In putting forward adverse criticism of a big political party, it is essential to check personal judgments by others that may be less liable to bias. Alongside the estimate just given of the personnel of Labour's new directorate may therefore be set that of the Sydney 'Bulletin,' a journal which no one will suspect of violent conservatism:
'With the new control a new sort arrived, naturally, to fill up the Labour ranks. All manner of wild-eyed, wild-haired revolutionaries came in. The useless, unproductive nonlabouring "pony" element arrived. So did the baser sort of drink-selling interest. So did a new sectarian force. And with that force a surprising number of men who have become rich without doing anything hard or useful men who no doubt argue that it is safer for a rich man to be inside than out, for then he can help to so arrange matters that laws for the destruction of capital shall pass by his kind of capital. . . . Naturally these men have low ethical standards; so that, whenever any dubious job is suggested, it is almost taken for granted that a New Labourite invented it; and that is about the last thing that would have been suspected of Old Labour, which was the most transparently
*I.e. the lower type of racecourse hanger-on, always prominent at pony race-meetings.
honest and sincere body that the world has seen since the days of the Apostles.'
There is, by the by, no need to assume the existence of any pro-German propaganda in this connexion. In actual fact Australia seems to have been exceptionally free from enemy intrigue. The transformation of the Labour party from one dominated by love for Australia to one obsessed by hatred for Britain is sufficiently accounted for without dragging in Germans; the alien strain was rather American-Irish, strengthened by an influx of fugitives from nearly every country to the one refuge where conscription could not touch them.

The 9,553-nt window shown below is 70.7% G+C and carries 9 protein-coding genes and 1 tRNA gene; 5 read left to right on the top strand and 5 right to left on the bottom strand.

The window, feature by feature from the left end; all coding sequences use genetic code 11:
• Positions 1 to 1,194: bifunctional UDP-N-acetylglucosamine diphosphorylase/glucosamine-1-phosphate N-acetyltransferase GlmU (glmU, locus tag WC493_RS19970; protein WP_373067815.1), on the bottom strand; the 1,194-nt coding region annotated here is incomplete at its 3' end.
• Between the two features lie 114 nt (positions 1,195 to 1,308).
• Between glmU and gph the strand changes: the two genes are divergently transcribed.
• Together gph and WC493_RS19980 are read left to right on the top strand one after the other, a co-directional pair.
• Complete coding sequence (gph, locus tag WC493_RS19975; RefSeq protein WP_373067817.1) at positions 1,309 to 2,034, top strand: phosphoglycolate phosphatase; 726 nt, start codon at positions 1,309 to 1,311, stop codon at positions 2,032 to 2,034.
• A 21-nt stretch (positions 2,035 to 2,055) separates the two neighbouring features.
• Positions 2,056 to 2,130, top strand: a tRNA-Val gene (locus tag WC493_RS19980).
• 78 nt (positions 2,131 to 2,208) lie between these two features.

The Labour disruption of course necessitated a complete reorganisation of Federal parties. For three months (including the Christmas holidays) Mr Hughes held on with a Ministry chosen from the expelled section of Labour. But in February 1917, seeing that the chasm was impassable and that without a machine of any sort he must inevitably lose the coming elections, he effected a coalition with the old 'Liberal' party and formed a 'National War Government' in which he as Prime Minister had only four colleagues of his own way of thinking, while Mr Cook had five. The Prime Minister's section, however, was united, while Mr Cook's included three former Deakinites, a personal rival (Lord Forrest) and a detached philosopher (Mr Glynn); so that the Government suffered less from internal troubles than might have been expected. After the second Conscription Referendum this Ministry was enlarged by taking in another supporter of Mr Cook and the only prominent Deakinite who had not followed his leader into the fusion of 1909. By this time, however, Mr Hughes' marked superiority to all his colleagues had produced its effect, and both in Parliament and in the country he was the only man who counted. Probably he was (and is) as much detested by many of his supporters as by most of his opponents; and persistent efforts have been made ever since to replace him, sometimes with Mr Watt (who flatly refused to countenance them), sometimes with an 'unknown' who was never selected; but his own genius and the utter lack of anything like genius among other members of Parliament have so far made him indispensable.